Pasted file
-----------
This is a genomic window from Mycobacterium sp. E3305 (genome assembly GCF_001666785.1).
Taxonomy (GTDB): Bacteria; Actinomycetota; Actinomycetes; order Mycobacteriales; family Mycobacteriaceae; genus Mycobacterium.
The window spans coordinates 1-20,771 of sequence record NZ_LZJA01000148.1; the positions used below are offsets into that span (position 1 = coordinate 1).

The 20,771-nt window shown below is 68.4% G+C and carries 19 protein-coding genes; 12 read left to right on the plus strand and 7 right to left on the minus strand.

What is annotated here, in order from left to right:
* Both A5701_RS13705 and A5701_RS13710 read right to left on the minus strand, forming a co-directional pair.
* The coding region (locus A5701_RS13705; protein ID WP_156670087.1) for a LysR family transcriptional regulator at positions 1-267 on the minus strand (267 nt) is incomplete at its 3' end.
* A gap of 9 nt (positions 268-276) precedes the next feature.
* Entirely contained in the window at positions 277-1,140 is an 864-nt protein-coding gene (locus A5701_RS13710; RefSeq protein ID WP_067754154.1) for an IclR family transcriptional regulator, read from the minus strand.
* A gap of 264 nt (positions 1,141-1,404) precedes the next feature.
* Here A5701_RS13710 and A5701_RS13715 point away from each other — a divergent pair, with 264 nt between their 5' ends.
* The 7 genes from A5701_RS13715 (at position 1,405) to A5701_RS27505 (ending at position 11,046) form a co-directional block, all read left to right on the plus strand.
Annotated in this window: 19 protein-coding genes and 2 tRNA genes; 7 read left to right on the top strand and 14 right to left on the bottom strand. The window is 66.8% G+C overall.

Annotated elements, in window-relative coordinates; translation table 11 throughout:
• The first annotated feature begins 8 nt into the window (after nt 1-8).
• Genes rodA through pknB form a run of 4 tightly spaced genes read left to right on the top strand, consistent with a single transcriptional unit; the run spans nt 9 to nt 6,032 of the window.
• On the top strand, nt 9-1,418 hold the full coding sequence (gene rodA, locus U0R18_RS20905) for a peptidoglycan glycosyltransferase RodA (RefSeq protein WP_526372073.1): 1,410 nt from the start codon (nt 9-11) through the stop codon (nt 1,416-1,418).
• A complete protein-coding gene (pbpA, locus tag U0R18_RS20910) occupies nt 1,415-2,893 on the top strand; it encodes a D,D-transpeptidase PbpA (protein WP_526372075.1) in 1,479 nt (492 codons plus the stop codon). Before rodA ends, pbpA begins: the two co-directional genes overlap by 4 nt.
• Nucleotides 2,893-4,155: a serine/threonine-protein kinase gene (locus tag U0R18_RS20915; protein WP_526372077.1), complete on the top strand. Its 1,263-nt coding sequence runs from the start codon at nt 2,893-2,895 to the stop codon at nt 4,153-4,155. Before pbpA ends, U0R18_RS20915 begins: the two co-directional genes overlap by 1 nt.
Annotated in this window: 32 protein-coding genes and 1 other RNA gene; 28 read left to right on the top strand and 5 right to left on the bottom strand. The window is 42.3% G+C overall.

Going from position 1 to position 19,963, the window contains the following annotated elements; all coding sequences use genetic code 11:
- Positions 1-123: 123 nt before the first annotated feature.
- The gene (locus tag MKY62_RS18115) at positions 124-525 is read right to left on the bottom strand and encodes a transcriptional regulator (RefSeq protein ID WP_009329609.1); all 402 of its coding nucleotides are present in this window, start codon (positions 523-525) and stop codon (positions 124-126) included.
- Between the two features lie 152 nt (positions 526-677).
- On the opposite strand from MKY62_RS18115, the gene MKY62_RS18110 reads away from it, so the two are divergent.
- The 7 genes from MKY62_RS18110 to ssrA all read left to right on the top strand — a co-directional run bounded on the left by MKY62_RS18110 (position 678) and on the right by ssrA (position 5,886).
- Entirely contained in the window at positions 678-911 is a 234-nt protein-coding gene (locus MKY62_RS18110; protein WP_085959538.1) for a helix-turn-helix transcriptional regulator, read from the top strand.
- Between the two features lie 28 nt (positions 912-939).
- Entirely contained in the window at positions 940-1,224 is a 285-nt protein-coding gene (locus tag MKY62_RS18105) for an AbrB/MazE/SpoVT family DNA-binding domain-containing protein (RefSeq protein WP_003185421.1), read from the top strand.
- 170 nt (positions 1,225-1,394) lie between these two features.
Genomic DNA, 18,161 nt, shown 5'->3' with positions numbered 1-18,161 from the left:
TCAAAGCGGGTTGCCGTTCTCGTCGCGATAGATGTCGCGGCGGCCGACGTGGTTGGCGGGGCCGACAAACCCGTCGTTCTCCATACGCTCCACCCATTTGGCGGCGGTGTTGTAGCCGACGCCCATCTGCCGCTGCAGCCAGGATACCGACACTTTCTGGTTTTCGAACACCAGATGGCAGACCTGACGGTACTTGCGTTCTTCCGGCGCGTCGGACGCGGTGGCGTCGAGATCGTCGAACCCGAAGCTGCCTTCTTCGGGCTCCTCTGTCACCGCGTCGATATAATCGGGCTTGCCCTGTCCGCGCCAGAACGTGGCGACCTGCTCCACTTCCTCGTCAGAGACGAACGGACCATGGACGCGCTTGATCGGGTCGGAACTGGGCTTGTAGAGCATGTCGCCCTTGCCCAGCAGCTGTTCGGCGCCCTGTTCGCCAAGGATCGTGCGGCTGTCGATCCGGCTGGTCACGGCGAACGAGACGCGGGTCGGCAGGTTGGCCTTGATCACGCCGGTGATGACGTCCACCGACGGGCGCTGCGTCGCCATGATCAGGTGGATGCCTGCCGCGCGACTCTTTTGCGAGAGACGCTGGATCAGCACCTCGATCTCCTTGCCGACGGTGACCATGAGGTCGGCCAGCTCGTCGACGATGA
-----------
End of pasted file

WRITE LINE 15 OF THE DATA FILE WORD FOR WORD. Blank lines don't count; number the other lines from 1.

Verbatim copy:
• The first annotated feature begins 8 nt into the window (after nt 1-8).